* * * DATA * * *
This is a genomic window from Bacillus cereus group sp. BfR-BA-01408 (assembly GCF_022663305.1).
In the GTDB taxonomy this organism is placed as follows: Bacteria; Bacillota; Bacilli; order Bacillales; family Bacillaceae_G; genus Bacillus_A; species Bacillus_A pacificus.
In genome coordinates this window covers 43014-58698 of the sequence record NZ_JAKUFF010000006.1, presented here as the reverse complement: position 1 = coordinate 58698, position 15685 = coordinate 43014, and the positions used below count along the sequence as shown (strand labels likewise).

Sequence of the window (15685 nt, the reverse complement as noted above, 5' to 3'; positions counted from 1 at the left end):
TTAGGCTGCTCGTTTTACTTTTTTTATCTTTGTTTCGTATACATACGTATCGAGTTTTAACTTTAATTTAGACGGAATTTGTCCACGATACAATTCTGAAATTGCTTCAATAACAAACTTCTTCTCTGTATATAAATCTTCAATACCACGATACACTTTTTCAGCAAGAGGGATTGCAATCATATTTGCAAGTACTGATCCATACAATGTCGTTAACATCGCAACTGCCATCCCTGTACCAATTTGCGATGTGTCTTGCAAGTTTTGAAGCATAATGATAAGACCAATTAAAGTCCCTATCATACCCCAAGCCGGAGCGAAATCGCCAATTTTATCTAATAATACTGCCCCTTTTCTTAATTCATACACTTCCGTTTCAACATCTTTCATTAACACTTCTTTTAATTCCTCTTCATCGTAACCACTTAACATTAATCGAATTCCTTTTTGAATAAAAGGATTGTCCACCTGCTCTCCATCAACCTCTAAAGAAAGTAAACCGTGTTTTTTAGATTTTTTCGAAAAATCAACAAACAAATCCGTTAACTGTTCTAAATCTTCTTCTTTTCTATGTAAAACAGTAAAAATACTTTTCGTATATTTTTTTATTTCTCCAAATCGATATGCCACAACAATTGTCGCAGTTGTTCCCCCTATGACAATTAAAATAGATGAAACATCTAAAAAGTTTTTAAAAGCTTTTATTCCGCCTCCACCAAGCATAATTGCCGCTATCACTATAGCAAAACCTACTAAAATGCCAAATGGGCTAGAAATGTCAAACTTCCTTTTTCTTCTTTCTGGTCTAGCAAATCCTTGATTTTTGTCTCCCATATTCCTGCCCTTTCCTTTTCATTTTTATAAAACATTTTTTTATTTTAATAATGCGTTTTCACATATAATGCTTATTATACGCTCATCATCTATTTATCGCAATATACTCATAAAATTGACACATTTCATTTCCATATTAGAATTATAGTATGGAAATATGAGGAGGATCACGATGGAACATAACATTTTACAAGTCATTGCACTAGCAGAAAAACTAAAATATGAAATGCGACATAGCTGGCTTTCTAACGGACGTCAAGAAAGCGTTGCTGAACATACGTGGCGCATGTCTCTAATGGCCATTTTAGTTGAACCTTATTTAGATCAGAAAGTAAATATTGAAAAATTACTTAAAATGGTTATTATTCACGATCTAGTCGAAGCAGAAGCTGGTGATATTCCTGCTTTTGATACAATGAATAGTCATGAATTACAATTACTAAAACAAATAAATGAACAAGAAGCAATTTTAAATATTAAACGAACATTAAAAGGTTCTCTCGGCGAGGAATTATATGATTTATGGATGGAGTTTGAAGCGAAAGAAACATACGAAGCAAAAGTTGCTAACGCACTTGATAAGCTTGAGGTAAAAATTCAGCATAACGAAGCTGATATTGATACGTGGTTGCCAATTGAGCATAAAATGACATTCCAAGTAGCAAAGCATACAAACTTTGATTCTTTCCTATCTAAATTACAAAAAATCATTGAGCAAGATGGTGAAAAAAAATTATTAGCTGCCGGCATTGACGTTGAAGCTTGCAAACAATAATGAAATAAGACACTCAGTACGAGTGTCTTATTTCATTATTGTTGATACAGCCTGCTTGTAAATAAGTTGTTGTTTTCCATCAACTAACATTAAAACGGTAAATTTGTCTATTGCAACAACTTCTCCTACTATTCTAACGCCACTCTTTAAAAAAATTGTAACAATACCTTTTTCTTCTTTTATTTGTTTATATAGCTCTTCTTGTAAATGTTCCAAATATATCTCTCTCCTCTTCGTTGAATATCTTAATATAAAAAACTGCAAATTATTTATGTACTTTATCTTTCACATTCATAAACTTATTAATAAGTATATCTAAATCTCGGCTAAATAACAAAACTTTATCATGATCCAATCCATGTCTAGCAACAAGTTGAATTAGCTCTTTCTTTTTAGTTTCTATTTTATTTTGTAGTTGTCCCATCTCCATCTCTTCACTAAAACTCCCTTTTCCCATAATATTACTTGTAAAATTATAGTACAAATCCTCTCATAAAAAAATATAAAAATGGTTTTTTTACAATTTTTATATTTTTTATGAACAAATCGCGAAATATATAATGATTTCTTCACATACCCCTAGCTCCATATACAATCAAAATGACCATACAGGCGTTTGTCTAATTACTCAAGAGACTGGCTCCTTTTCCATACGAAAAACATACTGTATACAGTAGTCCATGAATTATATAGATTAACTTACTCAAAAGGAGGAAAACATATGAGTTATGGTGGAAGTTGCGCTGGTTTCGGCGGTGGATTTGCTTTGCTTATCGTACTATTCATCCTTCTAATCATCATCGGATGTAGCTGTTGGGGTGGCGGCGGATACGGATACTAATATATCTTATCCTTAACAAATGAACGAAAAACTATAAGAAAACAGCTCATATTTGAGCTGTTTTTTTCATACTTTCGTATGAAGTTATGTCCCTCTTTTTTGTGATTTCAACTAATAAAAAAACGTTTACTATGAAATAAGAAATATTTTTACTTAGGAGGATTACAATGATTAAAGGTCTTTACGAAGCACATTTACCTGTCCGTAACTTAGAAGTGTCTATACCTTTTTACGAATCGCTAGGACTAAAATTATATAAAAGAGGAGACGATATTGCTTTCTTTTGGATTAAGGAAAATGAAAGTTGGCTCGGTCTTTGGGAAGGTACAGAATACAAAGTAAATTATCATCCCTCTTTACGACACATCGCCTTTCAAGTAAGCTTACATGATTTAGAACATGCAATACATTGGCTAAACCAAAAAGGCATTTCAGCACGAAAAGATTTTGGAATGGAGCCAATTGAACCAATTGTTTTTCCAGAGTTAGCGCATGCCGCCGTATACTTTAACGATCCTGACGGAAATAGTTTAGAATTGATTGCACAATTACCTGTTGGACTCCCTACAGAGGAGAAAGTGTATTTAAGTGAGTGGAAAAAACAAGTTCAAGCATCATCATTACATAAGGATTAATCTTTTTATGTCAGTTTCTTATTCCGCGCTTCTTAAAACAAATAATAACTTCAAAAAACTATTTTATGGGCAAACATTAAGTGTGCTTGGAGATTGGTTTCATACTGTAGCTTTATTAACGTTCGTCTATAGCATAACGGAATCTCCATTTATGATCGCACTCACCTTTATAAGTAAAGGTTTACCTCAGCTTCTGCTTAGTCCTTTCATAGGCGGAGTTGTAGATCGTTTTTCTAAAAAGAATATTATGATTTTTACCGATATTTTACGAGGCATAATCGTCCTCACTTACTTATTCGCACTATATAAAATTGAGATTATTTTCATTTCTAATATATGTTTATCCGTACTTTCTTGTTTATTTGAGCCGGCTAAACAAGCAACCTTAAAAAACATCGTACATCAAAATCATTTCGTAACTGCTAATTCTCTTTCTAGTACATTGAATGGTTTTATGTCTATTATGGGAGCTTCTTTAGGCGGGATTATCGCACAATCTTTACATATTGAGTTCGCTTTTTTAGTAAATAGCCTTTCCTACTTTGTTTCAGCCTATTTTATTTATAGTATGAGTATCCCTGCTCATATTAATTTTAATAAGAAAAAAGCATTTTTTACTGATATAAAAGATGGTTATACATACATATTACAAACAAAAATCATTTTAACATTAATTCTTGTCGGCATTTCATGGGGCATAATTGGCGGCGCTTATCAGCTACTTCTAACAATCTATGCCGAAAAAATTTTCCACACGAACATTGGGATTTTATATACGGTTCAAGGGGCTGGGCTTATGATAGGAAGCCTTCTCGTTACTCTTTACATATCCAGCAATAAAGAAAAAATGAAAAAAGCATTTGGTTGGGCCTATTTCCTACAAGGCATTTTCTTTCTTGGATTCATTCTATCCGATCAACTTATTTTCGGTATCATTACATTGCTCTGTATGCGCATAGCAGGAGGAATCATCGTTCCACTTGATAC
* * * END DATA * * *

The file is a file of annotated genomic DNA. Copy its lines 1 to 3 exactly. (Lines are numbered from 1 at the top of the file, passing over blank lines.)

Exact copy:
This is a genomic window from Bacillus cereus group sp. BfR-BA-01408 (assembly GCF_022663305.1).
In the GTDB taxonomy this organism is placed as follows: Bacteria; Bacillota; Bacilli; order Bacillales; family Bacillaceae_G; genus Bacillus_A; species Bacillus_A pacificus.
In genome coordinates this window covers 43014-58698 of the sequence record NZ_JAKUFF010000006.1, presented here as the reverse complement: position 1 = coordinate 58698, position 15685 = coordinate 43014, and the positions used below count along the sequence as shown (strand labels likewise).